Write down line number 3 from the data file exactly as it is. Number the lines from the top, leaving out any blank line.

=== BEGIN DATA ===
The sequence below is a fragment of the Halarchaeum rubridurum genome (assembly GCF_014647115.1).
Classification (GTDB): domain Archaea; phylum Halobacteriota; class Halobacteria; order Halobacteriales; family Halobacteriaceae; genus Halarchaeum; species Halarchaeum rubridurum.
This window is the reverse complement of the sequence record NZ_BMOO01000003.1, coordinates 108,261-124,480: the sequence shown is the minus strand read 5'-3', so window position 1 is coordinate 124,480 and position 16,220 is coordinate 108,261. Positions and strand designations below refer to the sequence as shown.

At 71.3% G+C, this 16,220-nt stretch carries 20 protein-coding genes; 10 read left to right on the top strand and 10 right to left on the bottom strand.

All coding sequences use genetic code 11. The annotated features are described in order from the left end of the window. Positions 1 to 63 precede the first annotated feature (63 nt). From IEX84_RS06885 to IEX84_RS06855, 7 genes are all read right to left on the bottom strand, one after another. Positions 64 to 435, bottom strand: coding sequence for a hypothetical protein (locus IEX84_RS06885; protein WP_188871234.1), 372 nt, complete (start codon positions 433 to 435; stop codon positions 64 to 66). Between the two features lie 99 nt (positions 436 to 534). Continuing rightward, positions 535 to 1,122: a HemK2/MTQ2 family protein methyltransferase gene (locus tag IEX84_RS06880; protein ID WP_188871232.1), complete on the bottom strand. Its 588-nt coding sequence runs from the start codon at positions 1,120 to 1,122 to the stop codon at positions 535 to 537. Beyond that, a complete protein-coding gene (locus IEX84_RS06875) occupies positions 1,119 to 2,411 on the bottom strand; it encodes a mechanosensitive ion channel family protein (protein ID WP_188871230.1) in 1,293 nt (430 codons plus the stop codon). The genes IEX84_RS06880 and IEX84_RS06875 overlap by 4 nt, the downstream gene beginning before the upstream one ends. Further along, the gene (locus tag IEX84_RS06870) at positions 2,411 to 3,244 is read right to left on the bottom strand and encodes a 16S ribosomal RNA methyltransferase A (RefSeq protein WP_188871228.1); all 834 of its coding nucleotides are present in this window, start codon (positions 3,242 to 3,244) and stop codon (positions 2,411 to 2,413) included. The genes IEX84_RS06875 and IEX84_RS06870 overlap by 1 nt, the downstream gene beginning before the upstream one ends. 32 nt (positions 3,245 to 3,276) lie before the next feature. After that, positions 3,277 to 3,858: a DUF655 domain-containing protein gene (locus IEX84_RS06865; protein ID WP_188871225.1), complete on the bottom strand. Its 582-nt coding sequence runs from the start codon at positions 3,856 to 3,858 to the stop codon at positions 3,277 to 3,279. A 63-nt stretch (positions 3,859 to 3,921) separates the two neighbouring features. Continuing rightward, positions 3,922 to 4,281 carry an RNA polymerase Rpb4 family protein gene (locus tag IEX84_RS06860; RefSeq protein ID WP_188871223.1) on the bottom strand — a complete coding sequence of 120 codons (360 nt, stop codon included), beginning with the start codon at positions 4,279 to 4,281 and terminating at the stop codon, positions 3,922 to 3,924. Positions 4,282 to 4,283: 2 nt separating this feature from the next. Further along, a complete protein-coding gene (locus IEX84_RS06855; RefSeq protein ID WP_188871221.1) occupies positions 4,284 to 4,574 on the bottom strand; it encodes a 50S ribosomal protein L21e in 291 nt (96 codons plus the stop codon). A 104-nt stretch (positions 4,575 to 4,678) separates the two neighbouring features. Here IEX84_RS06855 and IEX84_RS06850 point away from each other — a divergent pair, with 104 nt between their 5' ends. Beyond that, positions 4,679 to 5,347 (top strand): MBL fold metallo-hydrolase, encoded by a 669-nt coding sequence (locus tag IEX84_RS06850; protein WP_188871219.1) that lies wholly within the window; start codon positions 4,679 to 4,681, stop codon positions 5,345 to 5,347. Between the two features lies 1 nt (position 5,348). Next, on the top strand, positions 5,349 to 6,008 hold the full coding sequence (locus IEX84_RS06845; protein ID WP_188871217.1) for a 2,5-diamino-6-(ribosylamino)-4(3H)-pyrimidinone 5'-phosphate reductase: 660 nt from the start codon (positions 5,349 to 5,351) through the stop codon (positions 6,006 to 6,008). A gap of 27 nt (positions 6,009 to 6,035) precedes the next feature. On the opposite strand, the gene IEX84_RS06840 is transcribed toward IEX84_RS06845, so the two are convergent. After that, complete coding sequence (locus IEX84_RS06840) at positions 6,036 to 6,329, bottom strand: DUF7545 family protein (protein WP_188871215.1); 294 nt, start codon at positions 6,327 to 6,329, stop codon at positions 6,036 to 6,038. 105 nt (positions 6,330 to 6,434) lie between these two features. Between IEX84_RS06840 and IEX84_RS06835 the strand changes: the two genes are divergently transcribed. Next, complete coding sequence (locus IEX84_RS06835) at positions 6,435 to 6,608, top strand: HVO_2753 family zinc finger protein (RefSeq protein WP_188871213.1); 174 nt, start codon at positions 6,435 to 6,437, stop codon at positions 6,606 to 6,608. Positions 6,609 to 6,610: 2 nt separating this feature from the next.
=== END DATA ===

This window is the reverse complement of the sequence record NZ_BMOO01000003.1, coordinates 108,261-124,480: the sequence shown is the minus strand read 5'-3', so window position 1 is coordinate 124,480 and position 16,220 is coordinate 108,261. Positions and strand designations below refer to the sequence as shown.